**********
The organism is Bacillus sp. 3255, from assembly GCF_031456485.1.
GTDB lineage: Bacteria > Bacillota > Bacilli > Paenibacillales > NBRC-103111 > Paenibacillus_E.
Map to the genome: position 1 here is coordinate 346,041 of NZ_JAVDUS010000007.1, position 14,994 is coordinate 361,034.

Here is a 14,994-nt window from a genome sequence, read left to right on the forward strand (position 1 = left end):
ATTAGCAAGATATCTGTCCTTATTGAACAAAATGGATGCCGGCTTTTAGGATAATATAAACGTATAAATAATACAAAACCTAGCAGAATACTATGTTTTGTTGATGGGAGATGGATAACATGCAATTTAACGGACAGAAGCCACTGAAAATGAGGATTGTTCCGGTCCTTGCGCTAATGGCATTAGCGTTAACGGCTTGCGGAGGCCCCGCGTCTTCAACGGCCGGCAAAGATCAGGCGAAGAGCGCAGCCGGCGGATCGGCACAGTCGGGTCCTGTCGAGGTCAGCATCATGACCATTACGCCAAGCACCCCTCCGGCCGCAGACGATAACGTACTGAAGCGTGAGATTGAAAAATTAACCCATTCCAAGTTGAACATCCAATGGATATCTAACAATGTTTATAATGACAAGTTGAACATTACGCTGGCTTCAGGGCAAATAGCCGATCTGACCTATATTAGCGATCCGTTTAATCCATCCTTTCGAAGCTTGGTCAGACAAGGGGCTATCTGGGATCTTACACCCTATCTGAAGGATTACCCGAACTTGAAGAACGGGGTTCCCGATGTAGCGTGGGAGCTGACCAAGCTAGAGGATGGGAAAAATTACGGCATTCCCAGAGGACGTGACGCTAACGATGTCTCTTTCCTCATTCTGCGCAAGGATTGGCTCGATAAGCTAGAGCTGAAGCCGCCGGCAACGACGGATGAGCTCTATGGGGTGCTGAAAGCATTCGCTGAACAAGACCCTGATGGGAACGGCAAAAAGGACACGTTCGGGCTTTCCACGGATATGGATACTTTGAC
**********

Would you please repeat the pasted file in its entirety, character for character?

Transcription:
The organism is Bacillus sp. 3255, from assembly GCF_031456485.1.
GTDB lineage: Bacteria > Bacillota > Bacilli > Paenibacillales > NBRC-103111 > Paenibacillus_E.
Map to the genome: position 1 here is coordinate 346,041 of NZ_JAVDUS010000007.1, position 14,994 is coordinate 361,034.

Here is a 14,994-nt window from a genome sequence, read left to right on the forward strand (position 1 = left end):
ATTAGCAAGATATCTGTCCTTATTGAACAAAATGGATGCCGGCTTTTAGGATAATATAAACGTATAAATAATACAAAACCTAGCAGAATACTATGTTTTGTTGATGGGAGATGGATAACATGCAATTTAACGGACAGAAGCCACTGAAAATGAGGATTGTTCCGGTCCTTGCGCTAATGGCATTAGCGTTAACGGCTTGCGGAGGCCCCGCGTCTTCAACGGCCGGCAAAGATCAGGCGAAGAGCGCAGCCGGCGGATCGGCACAGTCGGGTCCTGTCGAGGTCAGCATCATGACCATTACGCCAAGCACCCCTCCGGCCGCAGACGATAACGTACTGAAGCGTGAGATTGAAAAATTAACCCATTCCAAGTTGAACATCCAATGGATATCTAACAATGTTTATAATGACAAGTTGAACATTACGCTGGCTTCAGGGCAAATAGCCGATCTGACCTATATTAGCGATCCGTTTAATCCATCCTTTCGAAGCTTGGTCAGACAAGGGGCTATCTGGGATCTTACACCCTATCTGAAGGATTACCCGAACTTGAAGAACGGGGTTCCCGATGTAGCGTGGGAGCTGACCAAGCTAGAGGATGGGAAAAATTACGGCATTCCCAGAGGACGTGACGCTAACGATGTCTCTTTCCTCATTCTGCGCAAGGATTGGCTCGATAAGCTAGAGCTGAAGCCGCCGGCAACGACGGATGAGCTCTATGGGGTGCTGAAAGCATTCGCTGAACAAGACCCTGATGGGAACGGCAAAAAGGACACGTTCGGGCTTTCCACGGATATGGATACTTTGAC